Conceptual Artwork: Writing an Artwork

I’ll just throw you straight into the deep end; What does conceptual art mean? I know it as an artwork with an idea, or a deeper meaning behind the painting. This is clearly not a traditional category as the idea is the finished piece. Anything created from this idea, such as a sculpture or a painting, is classified as a piece of documentation or an artifact.

An incredibly well known conceptual artist that I have looked at recently is Tracey Emin.

Language and words is the main medium. I don’t think I could make that more clear even if I wanted to.

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Source: Joseph Beuys, Capri Battery, 1985

Another famous artist and artwork is that of Marcel Duchamp and his Fountain. This was quite the revelation in 1917, when Duchamp turned up to an Independent Artists show with a urinal (nowadays, this is probably one of the most famous urinals). All of this fuss, as he was rejected first time round, was all to showcase the idea that anything can be art. This is especially true when artwork is in galleries, as even the smallest thing will be looked at as if it is a piece of artwork when it is placed into a gallery. The piece was also put under a fake name of R.Mutt, and when you translate this into French, you get the rather comical meaning of ‘ready made’.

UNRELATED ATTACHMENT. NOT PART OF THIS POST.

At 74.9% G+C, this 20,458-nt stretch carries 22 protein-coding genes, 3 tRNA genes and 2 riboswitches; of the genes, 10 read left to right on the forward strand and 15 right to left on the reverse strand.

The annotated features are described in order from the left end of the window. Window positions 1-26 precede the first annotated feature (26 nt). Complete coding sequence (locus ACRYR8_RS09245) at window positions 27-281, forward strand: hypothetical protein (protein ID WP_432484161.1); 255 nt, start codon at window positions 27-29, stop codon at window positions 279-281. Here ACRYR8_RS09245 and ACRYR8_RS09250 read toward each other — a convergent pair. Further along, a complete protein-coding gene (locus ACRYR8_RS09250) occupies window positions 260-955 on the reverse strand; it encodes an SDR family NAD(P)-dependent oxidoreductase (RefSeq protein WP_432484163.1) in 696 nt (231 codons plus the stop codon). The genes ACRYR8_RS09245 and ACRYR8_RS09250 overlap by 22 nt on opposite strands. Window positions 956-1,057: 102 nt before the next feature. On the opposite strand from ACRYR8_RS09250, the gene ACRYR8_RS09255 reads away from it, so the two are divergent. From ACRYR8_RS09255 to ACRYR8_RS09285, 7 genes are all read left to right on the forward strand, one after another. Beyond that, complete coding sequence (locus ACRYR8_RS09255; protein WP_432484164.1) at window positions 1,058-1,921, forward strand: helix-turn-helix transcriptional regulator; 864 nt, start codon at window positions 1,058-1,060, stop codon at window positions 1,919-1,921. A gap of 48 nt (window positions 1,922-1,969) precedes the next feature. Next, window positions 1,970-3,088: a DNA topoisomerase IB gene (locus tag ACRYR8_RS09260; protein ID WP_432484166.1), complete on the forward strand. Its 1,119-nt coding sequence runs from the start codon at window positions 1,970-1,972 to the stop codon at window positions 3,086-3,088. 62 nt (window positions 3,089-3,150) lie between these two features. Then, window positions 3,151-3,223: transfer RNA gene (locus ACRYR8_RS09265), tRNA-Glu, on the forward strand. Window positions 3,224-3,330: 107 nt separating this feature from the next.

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Source: Marcel Duchamp, Fountain, 1917

Duchamp sort of started this revelation in the fact that anything could be art. This challenged a lot of work, and a lot of artists themselves in the sense of would they still be classified as the professionals? The revelation, however, started off artists such as Robert Rauschenberg to make their conceptual artwork.

Rauschenberg was asked to create a portrait of Iris Clert, the owner of the Iris Clert Gallery in France. The reply for this, was to simply send a telegram telling the viewer of the telegram that this was a portrait of Iris Clert.

This I find a little frustrating as when you go to a gallery, you do not wish to see words, but rather a painting as you wish to see the artists interpretation of the person of whom they are painting. And yet, at the same time, this is the interpretation of Rauschenberg. This conceptual artwork also interacts the viewer in the sense of that they have to imagine the piece, much like all conceptual artwork gets you to do.

WARMENHOVEN & VENDERBOS Blog article

Source: Robert Rauschenberg, Iris Clert

Sol Lewitt made a very valid point in that:

The idea becomes a machine that makes the art.